Almost all populations of some of the largest and most important of the other vertebrate plant feeders – sea turtles, manatees, and dugongs – have been severely decimated by human impacts over the past three centuries. These losses have likely altered the pre-disturbance coral reef food webs in substantial ways, but deciphering exactly what those impacts have been is highly speculative.
More information on the feeding habits of these creatures is provided on our webpage dedicated to coral reef animals.
Animals that feed as carnivores in the coral reef biome are extremely numerous and abundant.
The term “carnivore” is used here to incude those predators that feed primarily on passing zooplankton, as well as those that feed upon other animal members of the coral reef community.
The largest carnivores that dwell on coral reefs are the piscivores – those fishes that feed heavily upon herbivorous and planktivorous fishes. These include (most notably) barracuda, sharks, large seabasses (groupers, hinds), trumpetfishes, and large snappers.
Producers are not the only input of “new” food for coral reef food webs. A quite different neighboring marine biome – the open sea – also provides coral reef dwellers with substantial amounts of newly acquired energy and nutrients.
By far, the vast bulk of plant life in the open sea is composed of microscopic planktonic algae (phytoplankton) that comprise the base of the entire marine food chain.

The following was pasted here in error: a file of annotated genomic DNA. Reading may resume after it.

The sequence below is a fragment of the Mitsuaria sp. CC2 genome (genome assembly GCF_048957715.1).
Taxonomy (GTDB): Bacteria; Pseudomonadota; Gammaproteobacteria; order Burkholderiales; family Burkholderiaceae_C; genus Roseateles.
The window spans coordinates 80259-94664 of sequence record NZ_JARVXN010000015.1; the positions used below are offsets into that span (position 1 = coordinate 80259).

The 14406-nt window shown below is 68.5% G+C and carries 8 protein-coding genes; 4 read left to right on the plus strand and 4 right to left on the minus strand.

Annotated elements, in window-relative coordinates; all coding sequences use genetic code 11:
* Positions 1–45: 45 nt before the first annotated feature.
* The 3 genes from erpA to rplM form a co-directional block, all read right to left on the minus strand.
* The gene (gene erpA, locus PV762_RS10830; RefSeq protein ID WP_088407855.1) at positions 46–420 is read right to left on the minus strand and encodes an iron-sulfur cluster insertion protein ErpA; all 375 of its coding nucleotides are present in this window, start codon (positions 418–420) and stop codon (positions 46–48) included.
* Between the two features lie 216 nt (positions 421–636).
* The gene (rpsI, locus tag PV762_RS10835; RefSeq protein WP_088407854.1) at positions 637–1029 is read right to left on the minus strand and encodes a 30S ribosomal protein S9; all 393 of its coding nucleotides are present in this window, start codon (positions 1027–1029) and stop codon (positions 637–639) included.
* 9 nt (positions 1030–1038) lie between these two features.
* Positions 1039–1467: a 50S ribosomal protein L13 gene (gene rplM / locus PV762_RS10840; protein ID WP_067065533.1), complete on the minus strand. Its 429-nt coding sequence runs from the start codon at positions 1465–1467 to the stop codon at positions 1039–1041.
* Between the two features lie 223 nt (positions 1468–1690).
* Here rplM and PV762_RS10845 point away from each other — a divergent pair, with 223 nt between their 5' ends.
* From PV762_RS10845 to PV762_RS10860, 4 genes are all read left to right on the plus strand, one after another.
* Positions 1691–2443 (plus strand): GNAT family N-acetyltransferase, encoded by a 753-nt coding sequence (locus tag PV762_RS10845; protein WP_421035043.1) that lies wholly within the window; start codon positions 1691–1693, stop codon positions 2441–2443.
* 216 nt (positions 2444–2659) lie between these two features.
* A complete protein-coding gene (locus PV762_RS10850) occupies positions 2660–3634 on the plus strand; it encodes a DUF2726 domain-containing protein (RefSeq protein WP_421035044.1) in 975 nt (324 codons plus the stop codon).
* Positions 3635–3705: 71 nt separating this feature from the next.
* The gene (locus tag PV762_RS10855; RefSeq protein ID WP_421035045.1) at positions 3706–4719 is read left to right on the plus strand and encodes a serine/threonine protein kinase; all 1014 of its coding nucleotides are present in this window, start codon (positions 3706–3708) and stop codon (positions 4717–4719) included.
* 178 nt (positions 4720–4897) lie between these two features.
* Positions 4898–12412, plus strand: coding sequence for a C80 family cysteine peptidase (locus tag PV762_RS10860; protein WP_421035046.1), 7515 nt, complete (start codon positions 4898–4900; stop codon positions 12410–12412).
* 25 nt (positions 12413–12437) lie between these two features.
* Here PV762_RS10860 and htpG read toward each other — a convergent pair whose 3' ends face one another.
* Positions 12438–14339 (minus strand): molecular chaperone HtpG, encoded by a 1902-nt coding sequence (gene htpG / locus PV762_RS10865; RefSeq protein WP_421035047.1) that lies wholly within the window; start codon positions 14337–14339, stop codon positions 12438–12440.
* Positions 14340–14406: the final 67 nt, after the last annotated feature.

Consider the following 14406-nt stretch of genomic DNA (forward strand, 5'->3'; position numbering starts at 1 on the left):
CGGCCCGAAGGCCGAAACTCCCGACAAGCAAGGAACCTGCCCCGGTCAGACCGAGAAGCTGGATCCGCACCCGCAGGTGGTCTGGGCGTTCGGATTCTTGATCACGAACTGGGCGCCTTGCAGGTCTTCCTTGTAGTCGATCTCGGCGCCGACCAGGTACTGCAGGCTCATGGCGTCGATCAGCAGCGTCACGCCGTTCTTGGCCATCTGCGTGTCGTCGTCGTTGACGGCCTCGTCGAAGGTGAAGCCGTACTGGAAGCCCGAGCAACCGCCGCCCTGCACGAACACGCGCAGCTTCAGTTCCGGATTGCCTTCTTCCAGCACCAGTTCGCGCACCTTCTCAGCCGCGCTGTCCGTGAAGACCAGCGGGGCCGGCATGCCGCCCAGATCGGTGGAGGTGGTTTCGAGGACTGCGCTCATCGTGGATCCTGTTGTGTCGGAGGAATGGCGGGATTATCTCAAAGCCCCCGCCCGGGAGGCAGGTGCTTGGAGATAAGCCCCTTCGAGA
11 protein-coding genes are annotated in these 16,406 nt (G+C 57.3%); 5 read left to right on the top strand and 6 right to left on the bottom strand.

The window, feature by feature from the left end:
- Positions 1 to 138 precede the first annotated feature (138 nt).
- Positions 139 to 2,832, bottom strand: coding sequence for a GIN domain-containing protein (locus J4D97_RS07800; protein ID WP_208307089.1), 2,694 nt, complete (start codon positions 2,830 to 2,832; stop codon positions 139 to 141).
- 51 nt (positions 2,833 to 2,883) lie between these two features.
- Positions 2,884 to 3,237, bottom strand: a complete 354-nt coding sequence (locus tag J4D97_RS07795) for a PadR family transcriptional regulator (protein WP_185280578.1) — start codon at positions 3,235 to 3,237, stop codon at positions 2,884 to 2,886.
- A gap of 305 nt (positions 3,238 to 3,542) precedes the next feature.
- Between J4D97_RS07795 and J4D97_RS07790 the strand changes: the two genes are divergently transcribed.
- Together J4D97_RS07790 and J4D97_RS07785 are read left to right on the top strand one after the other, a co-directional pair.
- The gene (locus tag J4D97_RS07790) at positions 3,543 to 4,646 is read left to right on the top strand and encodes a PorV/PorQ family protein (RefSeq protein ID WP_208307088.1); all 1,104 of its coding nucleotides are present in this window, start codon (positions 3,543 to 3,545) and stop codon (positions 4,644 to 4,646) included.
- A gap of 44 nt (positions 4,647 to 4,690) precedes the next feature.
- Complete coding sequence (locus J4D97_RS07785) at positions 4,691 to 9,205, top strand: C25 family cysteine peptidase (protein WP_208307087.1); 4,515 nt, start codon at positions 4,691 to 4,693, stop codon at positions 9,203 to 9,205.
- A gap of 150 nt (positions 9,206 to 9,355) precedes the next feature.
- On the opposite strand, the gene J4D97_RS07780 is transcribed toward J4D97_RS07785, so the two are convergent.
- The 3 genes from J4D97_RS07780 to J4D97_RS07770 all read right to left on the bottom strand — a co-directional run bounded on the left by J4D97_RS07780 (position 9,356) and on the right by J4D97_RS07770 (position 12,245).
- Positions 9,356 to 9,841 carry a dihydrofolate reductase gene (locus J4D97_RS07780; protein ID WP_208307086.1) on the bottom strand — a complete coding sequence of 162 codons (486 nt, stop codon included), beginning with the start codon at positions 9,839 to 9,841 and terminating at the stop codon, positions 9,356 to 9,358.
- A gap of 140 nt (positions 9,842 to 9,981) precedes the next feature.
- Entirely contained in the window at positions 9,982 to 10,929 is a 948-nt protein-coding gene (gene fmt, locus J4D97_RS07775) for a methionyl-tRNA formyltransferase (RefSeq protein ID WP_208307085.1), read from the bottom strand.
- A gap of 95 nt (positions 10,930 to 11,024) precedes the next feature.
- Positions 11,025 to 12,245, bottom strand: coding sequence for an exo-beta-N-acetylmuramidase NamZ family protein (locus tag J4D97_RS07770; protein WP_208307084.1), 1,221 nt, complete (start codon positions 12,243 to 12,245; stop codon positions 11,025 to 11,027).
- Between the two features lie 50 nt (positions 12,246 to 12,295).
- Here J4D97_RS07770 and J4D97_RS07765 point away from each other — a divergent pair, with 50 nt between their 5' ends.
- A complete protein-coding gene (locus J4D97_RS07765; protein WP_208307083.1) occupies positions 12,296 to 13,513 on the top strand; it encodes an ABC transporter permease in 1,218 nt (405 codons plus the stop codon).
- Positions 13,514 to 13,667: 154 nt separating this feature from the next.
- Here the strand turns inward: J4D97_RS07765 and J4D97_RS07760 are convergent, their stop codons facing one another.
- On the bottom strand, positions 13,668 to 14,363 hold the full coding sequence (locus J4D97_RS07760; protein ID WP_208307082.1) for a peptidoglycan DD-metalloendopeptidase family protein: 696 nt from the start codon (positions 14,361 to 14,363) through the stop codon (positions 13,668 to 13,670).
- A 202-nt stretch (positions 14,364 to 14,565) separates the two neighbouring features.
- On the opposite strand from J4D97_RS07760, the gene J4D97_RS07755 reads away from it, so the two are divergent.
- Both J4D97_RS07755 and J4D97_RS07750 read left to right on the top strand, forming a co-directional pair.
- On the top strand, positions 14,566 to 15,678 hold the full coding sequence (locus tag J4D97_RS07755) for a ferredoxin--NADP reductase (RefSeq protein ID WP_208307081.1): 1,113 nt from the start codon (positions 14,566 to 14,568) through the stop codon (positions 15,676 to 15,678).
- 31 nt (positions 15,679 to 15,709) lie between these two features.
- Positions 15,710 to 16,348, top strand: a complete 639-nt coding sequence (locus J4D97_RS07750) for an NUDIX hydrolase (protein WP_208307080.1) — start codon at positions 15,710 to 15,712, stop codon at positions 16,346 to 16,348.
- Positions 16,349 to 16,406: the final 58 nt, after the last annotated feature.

This wealth of plant life in turns supports quantities of tiny drifting animals (zooplankton) which feed upon the drifting plants. Some of these are ultimately swept across coral reefs.
Thus, along with the nutrients supplied by producers that reside within the coral reef biome, the reef community also relies heavily upon tiny zooplankton suspended in the constant flow of seawater that bathes coral reefs.
It is through capture and ingestion of these creatures by myriad coral reef invertebrate animals (including corals themselves) and plankton-feeding reef fishes that some of the organic production of the open ocean is transferred to coral reef food webs.
The overall energetic contribution of zooplankton to coral reef communities is highly variable in both time and space, and is difficult to measure. Nonetheless, reef planktivores have been shown to be highly efficient, removing as many as 60-70% of the drifting animals from the passing water.
Zooplankton helps feed the coral reef food web.
Coral reef communities are extremely efficient at acquiring, retaining and recycling nutrients received from multiple sources. The key elements in the coral reef recycling process are (1) the symbiotic relationship between hard corals and their zooxanthellae, and (2) the rapid and effective exchange of nutrients and energy between different coral reef habitats.
It is this highly efficient “recycling program” – along with the organic contributions from primary producers within the ecosystem as well as from the open sea – that allows for the sustenance and growth of coral reefs in the midst of waters so stripped of dissolved nutrients that they are often referred to as biological deserts.